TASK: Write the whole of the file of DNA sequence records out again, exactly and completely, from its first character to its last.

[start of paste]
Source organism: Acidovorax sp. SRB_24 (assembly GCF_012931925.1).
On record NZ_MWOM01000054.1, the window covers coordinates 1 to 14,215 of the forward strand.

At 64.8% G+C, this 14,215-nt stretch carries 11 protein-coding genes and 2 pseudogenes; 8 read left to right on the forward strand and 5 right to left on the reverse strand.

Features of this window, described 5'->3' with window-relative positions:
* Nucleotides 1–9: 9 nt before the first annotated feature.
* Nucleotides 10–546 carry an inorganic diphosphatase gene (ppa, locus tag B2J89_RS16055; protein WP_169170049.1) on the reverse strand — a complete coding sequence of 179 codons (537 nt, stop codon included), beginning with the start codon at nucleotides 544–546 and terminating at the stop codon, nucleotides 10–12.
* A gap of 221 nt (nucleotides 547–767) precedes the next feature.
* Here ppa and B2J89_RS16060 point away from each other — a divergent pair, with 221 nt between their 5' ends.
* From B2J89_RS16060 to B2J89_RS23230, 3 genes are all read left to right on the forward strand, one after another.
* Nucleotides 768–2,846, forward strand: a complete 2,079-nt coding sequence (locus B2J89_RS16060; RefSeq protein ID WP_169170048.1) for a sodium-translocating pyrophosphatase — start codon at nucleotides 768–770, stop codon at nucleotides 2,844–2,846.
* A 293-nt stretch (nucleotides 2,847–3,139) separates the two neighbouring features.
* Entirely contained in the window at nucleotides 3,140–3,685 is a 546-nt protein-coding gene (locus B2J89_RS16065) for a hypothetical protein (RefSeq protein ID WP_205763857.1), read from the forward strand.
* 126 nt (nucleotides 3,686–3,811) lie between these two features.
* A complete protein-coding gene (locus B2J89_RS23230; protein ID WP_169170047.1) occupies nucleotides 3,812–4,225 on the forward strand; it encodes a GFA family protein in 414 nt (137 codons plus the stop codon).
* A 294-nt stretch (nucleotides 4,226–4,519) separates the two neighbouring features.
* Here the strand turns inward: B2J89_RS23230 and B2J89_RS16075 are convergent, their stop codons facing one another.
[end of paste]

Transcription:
Source organism: Acidovorax sp. SRB_24 (assembly GCF_012931925.1).
On record NZ_MWOM01000054.1, the window covers coordinates 1 to 14,215 of the forward strand.

At 64.8% G+C, this 14,215-nt stretch carries 11 protein-coding genes and 2 pseudogenes; 8 read left to right on the forward strand and 5 right to left on the reverse strand.

Features of this window, described 5'->3' with window-relative positions:
* Nucleotides 1–9: 9 nt before the first annotated feature.
* Nucleotides 10–546 carry an inorganic diphosphatase gene (ppa, locus tag B2J89_RS16055; protein WP_169170049.1) on the reverse strand — a complete coding sequence of 179 codons (537 nt, stop codon included), beginning with the start codon at nucleotides 544–546 and terminating at the stop codon, nucleotides 10–12.
* A gap of 221 nt (nucleotides 547–767) precedes the next feature.
* Here ppa and B2J89_RS16060 point away from each other — a divergent pair, with 221 nt between their 5' ends.
* From B2J89_RS16060 to B2J89_RS23230, 3 genes are all read left to right on the forward strand, one after another.
* Nucleotides 768–2,846, forward strand: a complete 2,079-nt coding sequence (locus B2J89_RS16060; RefSeq protein ID WP_169170048.1) for a sodium-translocating pyrophosphatase — start codon at nucleotides 768–770, stop codon at nucleotides 2,844–2,846.
* A 293-nt stretch (nucleotides 2,847–3,139) separates the two neighbouring features.
* Entirely contained in the window at nucleotides 3,140–3,685 is a 546-nt protein-coding gene (locus B2J89_RS16065) for a hypothetical protein (RefSeq protein ID WP_205763857.1), read from the forward strand.
* 126 nt (nucleotides 3,686–3,811) lie between these two features.
* A complete protein-coding gene (locus B2J89_RS23230; protein ID WP_169170047.1) occupies nucleotides 3,812–4,225 on the forward strand; it encodes a GFA family protein in 414 nt (137 codons plus the stop codon).
* A 294-nt stretch (nucleotides 4,226–4,519) separates the two neighbouring features.
* Here the strand turns inward: B2J89_RS23230 and B2J89_RS16075 are convergent, their stop codons facing one another.